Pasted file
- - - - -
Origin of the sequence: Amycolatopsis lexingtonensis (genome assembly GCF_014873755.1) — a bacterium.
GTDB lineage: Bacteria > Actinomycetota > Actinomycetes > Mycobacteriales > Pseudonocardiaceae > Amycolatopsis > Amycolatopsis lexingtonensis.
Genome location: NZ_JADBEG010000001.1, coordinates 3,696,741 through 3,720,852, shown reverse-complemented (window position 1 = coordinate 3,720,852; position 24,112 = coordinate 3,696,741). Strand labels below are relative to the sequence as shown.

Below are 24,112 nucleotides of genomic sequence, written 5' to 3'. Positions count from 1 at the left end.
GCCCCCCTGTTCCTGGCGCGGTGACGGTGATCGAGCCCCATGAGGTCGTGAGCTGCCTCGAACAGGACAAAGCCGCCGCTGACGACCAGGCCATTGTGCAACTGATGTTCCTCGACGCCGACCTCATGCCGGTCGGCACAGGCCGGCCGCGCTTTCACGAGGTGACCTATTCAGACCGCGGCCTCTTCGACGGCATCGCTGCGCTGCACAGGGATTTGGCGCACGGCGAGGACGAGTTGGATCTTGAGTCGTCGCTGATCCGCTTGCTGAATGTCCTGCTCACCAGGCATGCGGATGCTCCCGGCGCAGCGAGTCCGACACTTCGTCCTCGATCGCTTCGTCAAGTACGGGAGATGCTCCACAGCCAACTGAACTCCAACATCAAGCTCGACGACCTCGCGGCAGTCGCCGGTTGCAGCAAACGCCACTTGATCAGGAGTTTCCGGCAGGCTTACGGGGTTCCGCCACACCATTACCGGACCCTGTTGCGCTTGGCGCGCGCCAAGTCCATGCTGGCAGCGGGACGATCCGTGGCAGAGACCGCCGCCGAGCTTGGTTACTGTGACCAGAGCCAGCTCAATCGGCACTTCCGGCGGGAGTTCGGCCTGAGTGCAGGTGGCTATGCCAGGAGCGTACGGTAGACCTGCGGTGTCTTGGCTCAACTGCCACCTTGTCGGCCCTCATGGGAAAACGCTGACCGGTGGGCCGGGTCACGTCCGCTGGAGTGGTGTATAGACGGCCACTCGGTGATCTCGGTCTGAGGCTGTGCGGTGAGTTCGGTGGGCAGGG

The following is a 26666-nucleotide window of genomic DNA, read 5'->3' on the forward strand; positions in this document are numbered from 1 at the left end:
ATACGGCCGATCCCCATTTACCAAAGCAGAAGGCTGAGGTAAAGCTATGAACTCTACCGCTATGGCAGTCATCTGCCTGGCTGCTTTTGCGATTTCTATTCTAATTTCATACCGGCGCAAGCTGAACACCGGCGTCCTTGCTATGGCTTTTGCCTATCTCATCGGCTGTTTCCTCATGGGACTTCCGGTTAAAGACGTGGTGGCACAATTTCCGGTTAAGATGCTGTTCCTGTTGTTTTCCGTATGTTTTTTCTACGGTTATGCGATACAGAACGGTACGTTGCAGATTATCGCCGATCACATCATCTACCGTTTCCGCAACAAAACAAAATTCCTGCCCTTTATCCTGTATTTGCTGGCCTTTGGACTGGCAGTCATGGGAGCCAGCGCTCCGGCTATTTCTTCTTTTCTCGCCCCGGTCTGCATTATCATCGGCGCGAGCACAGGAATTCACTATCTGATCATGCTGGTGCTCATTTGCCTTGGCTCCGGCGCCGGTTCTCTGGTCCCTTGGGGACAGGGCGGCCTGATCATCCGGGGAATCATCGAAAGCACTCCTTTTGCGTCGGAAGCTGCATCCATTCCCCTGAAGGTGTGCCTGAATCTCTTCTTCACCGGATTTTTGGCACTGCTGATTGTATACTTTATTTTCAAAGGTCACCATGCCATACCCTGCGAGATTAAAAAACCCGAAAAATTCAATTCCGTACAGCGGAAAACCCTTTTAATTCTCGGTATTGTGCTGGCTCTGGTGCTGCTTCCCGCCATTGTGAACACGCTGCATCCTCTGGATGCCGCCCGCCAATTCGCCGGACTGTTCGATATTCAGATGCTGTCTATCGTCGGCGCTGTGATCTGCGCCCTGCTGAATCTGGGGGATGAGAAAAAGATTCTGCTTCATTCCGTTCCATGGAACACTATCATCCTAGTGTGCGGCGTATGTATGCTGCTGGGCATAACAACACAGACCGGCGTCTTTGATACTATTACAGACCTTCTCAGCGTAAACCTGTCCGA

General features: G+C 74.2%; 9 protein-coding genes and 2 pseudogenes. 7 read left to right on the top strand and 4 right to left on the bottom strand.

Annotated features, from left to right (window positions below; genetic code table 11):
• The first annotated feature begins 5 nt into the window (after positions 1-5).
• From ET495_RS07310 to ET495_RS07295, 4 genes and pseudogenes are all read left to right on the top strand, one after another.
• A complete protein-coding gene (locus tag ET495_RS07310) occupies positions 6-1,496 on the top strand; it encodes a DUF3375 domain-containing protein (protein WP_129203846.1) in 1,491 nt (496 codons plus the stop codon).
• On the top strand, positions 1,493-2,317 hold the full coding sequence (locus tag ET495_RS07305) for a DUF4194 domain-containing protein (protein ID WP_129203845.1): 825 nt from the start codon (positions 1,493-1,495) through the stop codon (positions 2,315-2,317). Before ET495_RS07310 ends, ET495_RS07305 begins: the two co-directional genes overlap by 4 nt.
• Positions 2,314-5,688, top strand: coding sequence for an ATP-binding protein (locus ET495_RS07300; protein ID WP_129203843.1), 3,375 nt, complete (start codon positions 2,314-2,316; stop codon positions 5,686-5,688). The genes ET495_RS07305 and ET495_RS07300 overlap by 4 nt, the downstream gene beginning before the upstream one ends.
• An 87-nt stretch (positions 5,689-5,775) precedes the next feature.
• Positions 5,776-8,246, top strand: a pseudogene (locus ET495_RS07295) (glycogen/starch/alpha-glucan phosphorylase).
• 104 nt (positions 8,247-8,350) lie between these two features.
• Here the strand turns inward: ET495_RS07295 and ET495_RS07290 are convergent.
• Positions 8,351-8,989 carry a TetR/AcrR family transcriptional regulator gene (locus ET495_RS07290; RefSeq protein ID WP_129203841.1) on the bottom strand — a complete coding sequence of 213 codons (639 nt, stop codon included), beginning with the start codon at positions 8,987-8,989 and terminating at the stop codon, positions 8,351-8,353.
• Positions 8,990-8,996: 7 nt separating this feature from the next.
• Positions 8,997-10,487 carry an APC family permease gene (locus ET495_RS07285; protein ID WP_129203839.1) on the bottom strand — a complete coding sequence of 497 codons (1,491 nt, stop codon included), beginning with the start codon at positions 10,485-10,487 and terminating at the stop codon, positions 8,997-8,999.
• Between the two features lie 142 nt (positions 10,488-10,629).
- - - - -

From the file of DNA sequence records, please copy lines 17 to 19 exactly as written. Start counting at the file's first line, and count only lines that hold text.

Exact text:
• 104 nt (positions 8,247-8,350) lie between these two features.
• Here the strand turns inward: ET495_RS07295 and ET495_RS07290 are convergent.
• Positions 8,351-8,989 carry a TetR/AcrR family transcriptional regulator gene (locus ET495_RS07290; RefSeq protein ID WP_129203841.1) on the bottom strand — a complete coding sequence of 213 codons (639 nt, stop codon included), beginning with the start codon at positions 8,987-8,989 and terminating at the stop codon, positions 8,351-8,353.